example, a netwar actor may have an all-channel council or directorate
at its core but use hubs and chains for tactical operations. There may
also be hybrids of network and hierarchical forms of organization.
For example, traditional hierarchies may exist inside particular nodes
in a network. Some actors may have a hierarchical organization overall
but use network designs for tactical operations; other actors may have
an all-channel network design overall but use hierarchical teams for tactical
operations. Again, many configurations are possible, and it may be difficult
for an analyst to discern exactly what type characterizes a particular
Of the three network types, the all-channel has been the most difficult
to organize and sustain, partly because it may require dense communications.
But it is the type that gives the network form its new, high potential
for collaborative undertakings and that is gaining new strength from the
information revolution. Pictorially, an all-channel netwar actor resembles
a geodesic "Bucky ball" (named for Buckminster Fuller); it does
not look like a pyramid. The organizational design is flat. Ideally, there
is no single, central leadership, command or headquarters-no precise heart
or head that can be targeted. The network as a whole (but not necessarily
each node) has little to no hierarchy; there may be multiple leaders.
Decision making and operations are decentralized, allowing for local initiative
and autonomy. Thus the design may sometimes appear acephalous (headless)
and at other times polycephalous (Hydra-headed).
The capacity of this design for effective performance over time may depend
on the existence of shared principles, interests and goals-perhaps an
overarching doctrine or ideology-which spans all nodes and to which the
members subscribe in a deep way. Such a set of principles, shaped through
mutual consultation and consensus-building, can enable members to be "all
of one mind" even though they are dispersed and devoted to different
tasks. It can provide a central ideational and operational coherence that
allows for tactical decentralization. It can set boundaries and provide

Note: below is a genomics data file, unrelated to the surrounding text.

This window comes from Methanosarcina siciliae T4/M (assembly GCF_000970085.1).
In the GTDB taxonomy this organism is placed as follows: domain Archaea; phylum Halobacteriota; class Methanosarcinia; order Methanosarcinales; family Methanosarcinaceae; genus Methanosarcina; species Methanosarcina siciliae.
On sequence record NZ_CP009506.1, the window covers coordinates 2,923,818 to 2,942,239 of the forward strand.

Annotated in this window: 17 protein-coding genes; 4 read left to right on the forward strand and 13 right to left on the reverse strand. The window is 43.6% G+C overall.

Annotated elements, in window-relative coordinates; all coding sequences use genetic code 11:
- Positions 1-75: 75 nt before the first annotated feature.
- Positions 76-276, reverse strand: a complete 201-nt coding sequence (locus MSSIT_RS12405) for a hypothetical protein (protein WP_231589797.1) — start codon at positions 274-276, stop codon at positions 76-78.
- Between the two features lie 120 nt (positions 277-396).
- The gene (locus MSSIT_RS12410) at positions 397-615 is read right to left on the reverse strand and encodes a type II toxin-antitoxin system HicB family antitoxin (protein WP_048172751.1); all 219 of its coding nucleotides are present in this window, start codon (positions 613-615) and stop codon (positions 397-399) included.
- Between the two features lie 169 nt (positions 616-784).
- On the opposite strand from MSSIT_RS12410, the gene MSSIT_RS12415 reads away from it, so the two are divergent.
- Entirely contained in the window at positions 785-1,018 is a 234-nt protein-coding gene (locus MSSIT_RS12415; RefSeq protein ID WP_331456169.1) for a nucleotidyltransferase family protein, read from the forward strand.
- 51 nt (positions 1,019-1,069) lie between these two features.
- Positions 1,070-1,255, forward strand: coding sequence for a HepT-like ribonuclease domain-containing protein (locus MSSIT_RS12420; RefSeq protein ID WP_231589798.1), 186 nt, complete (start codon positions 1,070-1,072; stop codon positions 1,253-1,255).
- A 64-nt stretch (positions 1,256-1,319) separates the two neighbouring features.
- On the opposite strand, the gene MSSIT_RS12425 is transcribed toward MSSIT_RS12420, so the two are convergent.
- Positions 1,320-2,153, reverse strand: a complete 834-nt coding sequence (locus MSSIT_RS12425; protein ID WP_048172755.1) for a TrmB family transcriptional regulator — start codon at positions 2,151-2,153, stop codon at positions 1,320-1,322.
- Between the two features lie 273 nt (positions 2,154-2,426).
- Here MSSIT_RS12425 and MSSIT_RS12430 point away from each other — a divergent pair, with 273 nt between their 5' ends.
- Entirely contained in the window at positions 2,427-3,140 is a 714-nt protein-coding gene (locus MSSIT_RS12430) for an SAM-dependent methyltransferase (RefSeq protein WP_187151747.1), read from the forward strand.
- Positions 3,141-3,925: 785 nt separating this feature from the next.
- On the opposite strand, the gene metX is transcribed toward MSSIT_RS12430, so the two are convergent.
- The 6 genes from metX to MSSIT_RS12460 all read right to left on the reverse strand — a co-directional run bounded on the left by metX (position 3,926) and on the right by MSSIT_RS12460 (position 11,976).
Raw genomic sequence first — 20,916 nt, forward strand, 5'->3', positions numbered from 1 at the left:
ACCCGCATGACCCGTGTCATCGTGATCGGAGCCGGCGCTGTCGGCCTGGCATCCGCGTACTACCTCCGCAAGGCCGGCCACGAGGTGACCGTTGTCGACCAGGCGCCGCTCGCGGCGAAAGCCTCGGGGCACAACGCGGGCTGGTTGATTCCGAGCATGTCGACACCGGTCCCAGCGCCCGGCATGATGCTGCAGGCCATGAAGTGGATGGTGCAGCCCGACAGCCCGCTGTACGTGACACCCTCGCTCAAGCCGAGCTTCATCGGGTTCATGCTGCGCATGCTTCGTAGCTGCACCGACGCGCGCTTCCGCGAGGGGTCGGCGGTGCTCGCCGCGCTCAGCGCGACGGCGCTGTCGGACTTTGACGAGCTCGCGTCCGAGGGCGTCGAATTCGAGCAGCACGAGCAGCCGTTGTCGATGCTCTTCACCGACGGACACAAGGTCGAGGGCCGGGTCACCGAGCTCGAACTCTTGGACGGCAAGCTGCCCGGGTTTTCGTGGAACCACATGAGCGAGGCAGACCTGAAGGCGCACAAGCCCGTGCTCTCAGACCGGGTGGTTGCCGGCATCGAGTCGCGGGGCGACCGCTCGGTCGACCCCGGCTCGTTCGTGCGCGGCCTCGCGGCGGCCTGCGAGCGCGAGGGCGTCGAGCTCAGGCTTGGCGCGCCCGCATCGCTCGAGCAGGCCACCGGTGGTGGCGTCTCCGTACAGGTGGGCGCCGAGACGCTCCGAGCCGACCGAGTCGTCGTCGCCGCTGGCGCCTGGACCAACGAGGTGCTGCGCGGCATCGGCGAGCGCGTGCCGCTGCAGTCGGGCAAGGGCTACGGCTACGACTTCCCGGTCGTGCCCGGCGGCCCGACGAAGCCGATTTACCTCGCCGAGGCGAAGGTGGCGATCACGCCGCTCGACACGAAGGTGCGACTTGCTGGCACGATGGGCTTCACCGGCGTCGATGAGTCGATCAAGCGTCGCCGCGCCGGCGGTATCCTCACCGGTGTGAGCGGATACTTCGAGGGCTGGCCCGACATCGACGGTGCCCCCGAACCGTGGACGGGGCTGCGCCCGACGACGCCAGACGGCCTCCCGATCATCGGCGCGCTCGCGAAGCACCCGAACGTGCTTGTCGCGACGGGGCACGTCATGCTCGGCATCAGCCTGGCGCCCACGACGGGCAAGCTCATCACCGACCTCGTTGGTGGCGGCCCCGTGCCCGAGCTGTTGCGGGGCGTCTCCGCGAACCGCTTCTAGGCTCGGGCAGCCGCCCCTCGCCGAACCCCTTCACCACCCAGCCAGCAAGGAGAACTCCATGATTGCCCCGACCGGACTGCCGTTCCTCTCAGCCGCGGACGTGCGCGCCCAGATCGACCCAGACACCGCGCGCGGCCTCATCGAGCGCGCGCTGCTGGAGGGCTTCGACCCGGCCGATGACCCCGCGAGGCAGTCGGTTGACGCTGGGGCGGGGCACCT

guidelines for decisions and actions so that the members do not have to
resort to a hierarchy because "they know what they have to do."
The network design may depend on having an infrastructure for the dense
communication of functional information. This does not mean that all nodes
must be in constant communication; that may not make sense for a secretive,
conspiratorial actor. But when communication is needed, the network's
members must be able to disseminate information promptly and as broadly
as desired within the network and to outside audiences.
CAVEATS ABOUT THE ROLE OF TECHNOLOGY | Netwar is a result of the
rise of network forms of organization, which in turn is partly a result
of the computerized information revolution. To realize its potential,
a fully interconnected network requires a capacity for constant, dense
information and communications flows, more so than do other forms of organization
(e.g., hierarchies). This capacity is afforded by the latest information
and communication technologies-cellular telephones, fax machines, electronic
mail (e-mail), Web sites and computer conferencing. Such technologies
are highly advantageous for netwar actors whose constituents are geographically
But two caveats are in order. First, the new technologies, however enabling
for organizational networking, are not absolutely necessary for a netwar
actor. Older technologies, like human couriers, and mixes of old and new
systems may do the job in some situations. The late Somali warlord, Mohamed
Farah Aidid, for example, proved very adept at eluding those seeking to
capture him while at the same time retaining full command and control
over his forces by means of runners and drum codes. Similarly, the first
Chechen War (1994-1996), which the Islamic insurgents won, made wide use
of runners and old communications technologies like ham radios for battle
management and other command and control functions. So, netwar may be
waged in high-, low-, or no-tech fashion.
Second, netwar is not simply a function of "the Net"; it does
not take place only in "cyberspace" or the "infosphere."
Some battles may occur there, but a war's overall conduct and outcome
will normally depend mostly on what happens in the "real world"-it
will continue to be, even in information-age conflicts, generally more
important than what happens in cyberspace or the info-sphere.
Netwar is not solely about Internet war (just as cyberwar is not just
about "strategic information warfare"). Americans have a tendency
to view modern conflict as being more about technology than organization
and doctrine. In our view, this is a misleading tendency. For example,
social netwar is more about a doctrinal leader like Subcomandante Marcos
than about a lone, wild computer hacker like Kevin Mitnick.
SWARMING | This distinctive, often ad-hoc design has unusual strengths,
for both offense and defense. On the offense, networks tend to be adaptable,
flexible and versatile vis-à-vis opportunities and challenges.
This may be particularly the case where a set of actors can engage in
swarming. Little analytic attention has been given to swarming, which
is quite different from traditional mass- and maneuver-oriented approaches
to conflict. Yet swarming may become the key mode of conflict in the information
age, and the cutting edge for this possibility is found among netwar protagonists.
Swarming is a seemingly amorphous, but deliberately structured, coordinated,
strategic way to strike from all directions at a particular point or points,